City led last season’s xGD table by a significant margin with an expected differential of around 50. Therefore, with better goalkeeping — Ederson has been brought in to replace the dreadful Claudio Bravo — and better finishing — Sergio Aguero led the league in expected goals, but had an uncharacteristically average year when it came to actually scoring them — regression to the mean should propel the Citizens to the top of the table.
What can the numbers tell us about individual players?
Here’s where things get a bit more complicated. Expected goals can tell us something about strikers, but exactly what it tells us differs on a case-by-case basis. (It’s also a matter of constant debate.)
We can, abstractly, break goal-scoring talent down into two separate abilities: the ability to put oneself in the position to score and the ability to put a chance away. Expected goals measures the former. Can it tell us about the latter?
Let’s look at two examples. One: Harry Kane. Kane burst onto the scene in 2014-15 with 31 goals in all competitions, and 21 in the Premier League. He scored 18 non-penalty goals (side note: always use non-penalty goals when assessing goal-scoring) on roughly 14 expected goals.
Many speculated that Kane’s breakout season might have been slightly flukey. Some even dared use the term “one-year wonder.” But then in 2015-16, Kane improved his xG output to roughly 19 and still outpaced it with another 20 non-penalty goals. This past season, his xG total fell to around 12, but he scored a whopping 24 non-penalty goals, the most in the league.
Kane has now finished at an above-average rate in his age 21, 22 and 23 seasons. That’s probably enough evidence to suggest that his xG overperformance is not randomness, it’s skill.
But in other cases, xG overperformance might allow us to forecast regression. Example two: Bournemouth striker Joshua King.
The Cherries’ top scorer tallied 14 non-penalty goals last season, but on approximately 7 xG. King, unlike Kane, has no history of finishing at such a high rate. He scored six goals on roughly five xG in 2015-16. He scored just five total goals in 64 appearances for Blackburn in the Championship the three years prior.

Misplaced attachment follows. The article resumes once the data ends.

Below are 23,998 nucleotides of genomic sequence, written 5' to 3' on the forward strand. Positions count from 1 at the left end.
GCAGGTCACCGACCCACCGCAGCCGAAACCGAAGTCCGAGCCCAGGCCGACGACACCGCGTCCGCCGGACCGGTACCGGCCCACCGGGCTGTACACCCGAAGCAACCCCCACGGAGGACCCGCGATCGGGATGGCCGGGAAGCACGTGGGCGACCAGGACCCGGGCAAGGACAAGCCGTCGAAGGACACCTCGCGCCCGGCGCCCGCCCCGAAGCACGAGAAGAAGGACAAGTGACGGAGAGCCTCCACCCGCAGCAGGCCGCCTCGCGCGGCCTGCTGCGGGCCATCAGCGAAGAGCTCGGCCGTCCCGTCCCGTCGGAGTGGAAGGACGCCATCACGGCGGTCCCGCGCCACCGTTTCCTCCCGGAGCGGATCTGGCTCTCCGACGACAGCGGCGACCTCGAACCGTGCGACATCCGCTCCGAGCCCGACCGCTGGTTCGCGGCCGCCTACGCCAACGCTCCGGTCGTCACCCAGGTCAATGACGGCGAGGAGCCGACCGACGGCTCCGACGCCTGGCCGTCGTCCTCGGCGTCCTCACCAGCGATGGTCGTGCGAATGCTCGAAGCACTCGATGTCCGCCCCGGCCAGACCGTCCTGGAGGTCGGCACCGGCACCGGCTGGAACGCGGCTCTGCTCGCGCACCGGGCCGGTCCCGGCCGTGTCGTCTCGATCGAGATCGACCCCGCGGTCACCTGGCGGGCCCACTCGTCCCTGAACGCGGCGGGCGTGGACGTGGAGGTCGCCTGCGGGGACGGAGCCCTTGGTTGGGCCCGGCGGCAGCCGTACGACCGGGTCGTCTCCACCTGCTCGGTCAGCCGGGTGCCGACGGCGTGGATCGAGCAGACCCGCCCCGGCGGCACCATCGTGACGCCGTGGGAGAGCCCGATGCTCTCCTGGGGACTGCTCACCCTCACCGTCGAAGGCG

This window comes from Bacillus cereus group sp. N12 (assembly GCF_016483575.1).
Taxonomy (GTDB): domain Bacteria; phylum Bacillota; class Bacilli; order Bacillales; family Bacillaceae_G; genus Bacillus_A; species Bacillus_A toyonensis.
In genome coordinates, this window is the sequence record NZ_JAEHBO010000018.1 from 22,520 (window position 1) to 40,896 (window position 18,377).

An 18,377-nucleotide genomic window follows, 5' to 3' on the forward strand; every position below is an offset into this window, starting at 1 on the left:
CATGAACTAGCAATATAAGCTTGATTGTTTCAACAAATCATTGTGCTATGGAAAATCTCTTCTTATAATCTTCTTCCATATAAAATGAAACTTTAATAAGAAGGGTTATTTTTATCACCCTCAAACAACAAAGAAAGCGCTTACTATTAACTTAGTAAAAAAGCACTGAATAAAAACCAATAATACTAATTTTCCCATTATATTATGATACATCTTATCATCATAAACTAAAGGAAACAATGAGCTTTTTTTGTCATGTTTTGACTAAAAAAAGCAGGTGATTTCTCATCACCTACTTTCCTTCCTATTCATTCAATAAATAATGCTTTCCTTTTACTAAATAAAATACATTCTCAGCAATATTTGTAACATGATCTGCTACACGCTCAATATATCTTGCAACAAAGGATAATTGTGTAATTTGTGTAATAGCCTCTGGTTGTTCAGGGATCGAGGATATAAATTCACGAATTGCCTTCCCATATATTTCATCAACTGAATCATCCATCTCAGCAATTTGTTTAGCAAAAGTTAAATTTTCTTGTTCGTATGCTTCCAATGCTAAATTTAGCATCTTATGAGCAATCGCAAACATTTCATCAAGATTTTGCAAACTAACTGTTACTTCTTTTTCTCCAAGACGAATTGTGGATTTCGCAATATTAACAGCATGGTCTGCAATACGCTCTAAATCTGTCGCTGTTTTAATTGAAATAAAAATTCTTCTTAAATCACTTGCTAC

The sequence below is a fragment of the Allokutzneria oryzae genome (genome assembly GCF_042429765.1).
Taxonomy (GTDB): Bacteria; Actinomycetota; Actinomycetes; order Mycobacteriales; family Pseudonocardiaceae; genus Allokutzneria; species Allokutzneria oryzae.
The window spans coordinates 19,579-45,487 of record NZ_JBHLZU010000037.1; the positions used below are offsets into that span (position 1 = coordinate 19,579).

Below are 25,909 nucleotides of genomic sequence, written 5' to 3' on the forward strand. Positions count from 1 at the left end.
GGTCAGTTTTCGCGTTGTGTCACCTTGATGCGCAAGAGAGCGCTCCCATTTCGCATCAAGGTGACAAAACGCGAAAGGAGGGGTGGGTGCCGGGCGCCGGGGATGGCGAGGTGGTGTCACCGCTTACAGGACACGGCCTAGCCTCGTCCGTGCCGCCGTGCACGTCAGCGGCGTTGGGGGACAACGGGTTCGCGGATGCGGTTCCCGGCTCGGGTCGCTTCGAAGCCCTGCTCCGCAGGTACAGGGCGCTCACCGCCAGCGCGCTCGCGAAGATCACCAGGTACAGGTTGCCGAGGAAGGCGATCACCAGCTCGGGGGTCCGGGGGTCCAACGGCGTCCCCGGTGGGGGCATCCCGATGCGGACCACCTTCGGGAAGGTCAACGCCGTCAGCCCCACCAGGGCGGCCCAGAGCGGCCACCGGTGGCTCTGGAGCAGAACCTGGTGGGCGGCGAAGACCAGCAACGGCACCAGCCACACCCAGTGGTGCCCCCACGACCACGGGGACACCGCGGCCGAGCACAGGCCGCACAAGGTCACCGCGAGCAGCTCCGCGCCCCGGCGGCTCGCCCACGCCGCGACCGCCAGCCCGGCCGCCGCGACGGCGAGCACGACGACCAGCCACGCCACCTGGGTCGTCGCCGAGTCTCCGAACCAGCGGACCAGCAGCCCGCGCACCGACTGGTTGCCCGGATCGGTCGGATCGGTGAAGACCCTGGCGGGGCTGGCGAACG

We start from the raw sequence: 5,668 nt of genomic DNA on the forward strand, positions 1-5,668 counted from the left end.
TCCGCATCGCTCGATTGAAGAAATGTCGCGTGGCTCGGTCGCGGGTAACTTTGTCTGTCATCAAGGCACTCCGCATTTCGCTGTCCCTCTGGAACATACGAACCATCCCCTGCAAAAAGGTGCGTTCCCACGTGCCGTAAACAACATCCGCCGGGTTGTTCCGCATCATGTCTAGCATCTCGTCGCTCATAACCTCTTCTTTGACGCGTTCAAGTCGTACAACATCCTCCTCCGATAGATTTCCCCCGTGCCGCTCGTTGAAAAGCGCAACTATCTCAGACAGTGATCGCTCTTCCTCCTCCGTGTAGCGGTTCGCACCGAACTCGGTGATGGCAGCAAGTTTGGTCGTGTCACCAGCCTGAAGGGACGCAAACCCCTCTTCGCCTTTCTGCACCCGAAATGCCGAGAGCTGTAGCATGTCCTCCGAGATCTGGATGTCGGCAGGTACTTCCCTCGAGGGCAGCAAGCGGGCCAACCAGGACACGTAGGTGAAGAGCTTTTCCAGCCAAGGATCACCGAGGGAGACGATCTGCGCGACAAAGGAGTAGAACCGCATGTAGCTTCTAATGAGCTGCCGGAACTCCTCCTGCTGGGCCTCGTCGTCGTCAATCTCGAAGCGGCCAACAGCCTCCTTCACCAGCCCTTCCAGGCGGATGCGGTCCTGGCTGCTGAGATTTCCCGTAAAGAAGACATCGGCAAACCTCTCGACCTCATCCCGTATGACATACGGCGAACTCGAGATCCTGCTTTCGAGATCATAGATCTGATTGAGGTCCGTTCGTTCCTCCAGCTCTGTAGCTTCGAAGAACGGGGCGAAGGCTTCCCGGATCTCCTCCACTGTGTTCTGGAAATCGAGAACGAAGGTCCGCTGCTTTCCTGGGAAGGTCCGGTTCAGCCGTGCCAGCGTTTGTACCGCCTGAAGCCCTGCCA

So what’s more likely? That King suddenly turned into a world-class finisher in 2016-17? Or that his season was somewhat flukey?
To definitively answer that question, far more in-depth analysis (including non-statistical analysis) is required. But xG can give us hints as to which of the explanations for King’s breakout campaign is more plausible. It’s the second one.
To take xG beyond strikers and goal-scoring, the same principles can be applied to calculate xA, or expected assists. Expected assists are to chances created and assists what expected goals are to shots and goals scored. They’re a better representation of a playmaker’s ability to set up not just chances but quality chances.
Whether it’s xA or xG, or another single-number metric, extrapolation requires care and discretion. Just like no two chances are the same, no two xG figures are the same. The numbers must be placed in context, and will never tell the whole story. But they can certainly help tell it.
How data has already changed soccer
For those inside the sport, data-driven analysis is not a new concept. It is used, to varying degrees at different clubs, to identify and evaluate transfer targets. It is used to scout and prepare for upcoming opponents. It is used to review performance and pinpoint areas of potential improvement.
Shooting models in particular have already influenced the way the game is played on the field. The 35-yard wonder goal has largely gone extinct, probably because analytics have enlightened teams and players to the inefficiency of a shot closer to midfield than the goal line. In many cases, a pass is the more efficient option.
Over time, that knowledge has been drilled into players, both on and off the training pitch. As a result, goals aren’t as majestic, but attacks are generally more efficient. Analytics aren’t the only reason, but six of the seven highest-scoring seasons in the history of the Premier League have occurred between 2009-10 and the present. (The 2016-17 season ranked second.)
As the data-driven analytical capabilities of clubs continue to improve, the sport will continue to evolve. It’s a sport that notoriously loathes change. But it’s one rife with inefficiencies waiting to be exploited.
And as the mainstream media, whose job it is to tell the sport’s most compelling and influential stories, recognize the evolution, its coverage will evolve too. Sky’s xG/90 charts sent pockets of analytics Twitter into binges of joy. But it’s just the start. Advanced stats are coming. There’s no turning back now.